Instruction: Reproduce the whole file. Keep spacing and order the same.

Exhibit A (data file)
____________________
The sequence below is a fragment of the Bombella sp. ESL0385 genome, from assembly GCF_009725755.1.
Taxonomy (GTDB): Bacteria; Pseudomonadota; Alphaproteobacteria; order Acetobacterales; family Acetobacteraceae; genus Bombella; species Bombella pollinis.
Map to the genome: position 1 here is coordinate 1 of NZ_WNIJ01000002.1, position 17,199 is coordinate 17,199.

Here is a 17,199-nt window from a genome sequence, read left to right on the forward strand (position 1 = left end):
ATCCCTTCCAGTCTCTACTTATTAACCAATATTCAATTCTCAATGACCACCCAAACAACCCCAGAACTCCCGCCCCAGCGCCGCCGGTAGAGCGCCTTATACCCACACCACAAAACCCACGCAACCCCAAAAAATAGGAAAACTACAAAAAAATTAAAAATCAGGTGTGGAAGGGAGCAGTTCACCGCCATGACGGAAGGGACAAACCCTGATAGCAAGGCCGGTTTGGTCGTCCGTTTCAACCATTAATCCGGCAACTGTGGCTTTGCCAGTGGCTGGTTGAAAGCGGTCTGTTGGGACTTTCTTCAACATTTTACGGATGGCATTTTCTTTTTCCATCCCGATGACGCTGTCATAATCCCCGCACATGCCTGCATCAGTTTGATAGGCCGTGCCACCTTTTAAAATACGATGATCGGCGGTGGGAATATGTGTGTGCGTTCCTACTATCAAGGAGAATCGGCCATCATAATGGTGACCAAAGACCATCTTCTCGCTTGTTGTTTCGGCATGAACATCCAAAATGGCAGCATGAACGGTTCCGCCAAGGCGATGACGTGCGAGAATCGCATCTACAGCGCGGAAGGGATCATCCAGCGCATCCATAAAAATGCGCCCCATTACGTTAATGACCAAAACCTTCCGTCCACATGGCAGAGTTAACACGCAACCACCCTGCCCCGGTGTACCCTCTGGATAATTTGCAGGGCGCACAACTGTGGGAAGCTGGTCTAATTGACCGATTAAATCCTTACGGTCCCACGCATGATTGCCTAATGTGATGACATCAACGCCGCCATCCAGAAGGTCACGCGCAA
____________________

The sequence below is a fragment of the Bombella sp. ESL0385 genome, from assembly GCF_009725755.1.
Taxonomy (GTDB): Bacteria; Pseudomonadota; Alphaproteobacteria; order Acetobacterales; family Acetobacteraceae; genus Bombella; species Bombella pollinis.
Map to the genome: position 1 here is coordinate 1 of NZ_WNIJ01000002.1, position 17,199 is coordinate 17,199.

Here is a 17,199-nt window from a genome sequence, read left to right on the forward strand (position 1 = left end):
ATCCCTTCCAGTCTCTACTTATTAACCAATATTCAATTCTCAATGACCACCCAAACAACCCCAGAACTCCCGCCCCAGCGCCGCCGGTAGAGCGCCTTATACCCACACCACAAAACCCACGCAACCCCAAAAAATAGGAAAACTACAAAAAAATTAAAAATCAGGTGTGGAAGGGAGCAGTTCACCGCCATGACGGAAGGGACAAACCCTGATAGCAAGGCCGGTTTGGTCGTCCGTTTCAACCATTAATCCGGCAACTGTGGCTTTGCCAGTGGCTGGTTGAAAGCGGTCTGTTGGGACTTTCTTCAACATTTTACGGATGGCATTTTCTTTTTCCATCCCGATGACGCTGTCATAATCCCCGCACATGCCTGCATCAGTTTGATAGGCCGTGCCACCTTTTAAAATACGATGATCGGCGGTGGGAATATGTGTGTGCGTTCCTACTATCAAGGAGAATCGGCCATCATAATGGTGACCAAAGACCATCTTCTCGCTTGTTGTTTCGGCATGAACATCCAAAATGGCAGCATGAACGGTTCCGCCAAGGCGATGACGTGCGAGAATCGCATCTACAGCGCGGAAGGGATCATCCAGCGCATCCATAAAAATGCGCCCCATTACGTTAATGACCAAAACCTTCCGTCCACATGGCAGAGTTAACACGCAACCACCCTGCCCCGGTGTACCCTCTGGATAATTTGCAGGGCGCACAACTGTGGGAAGCTGGTCTAATTGACCGATTAAATCCTTACGGTCCCACGCATGATTGCCTAATGTGATGACATCAACGCCGCCATCCAGAAGGTCACGCGCAA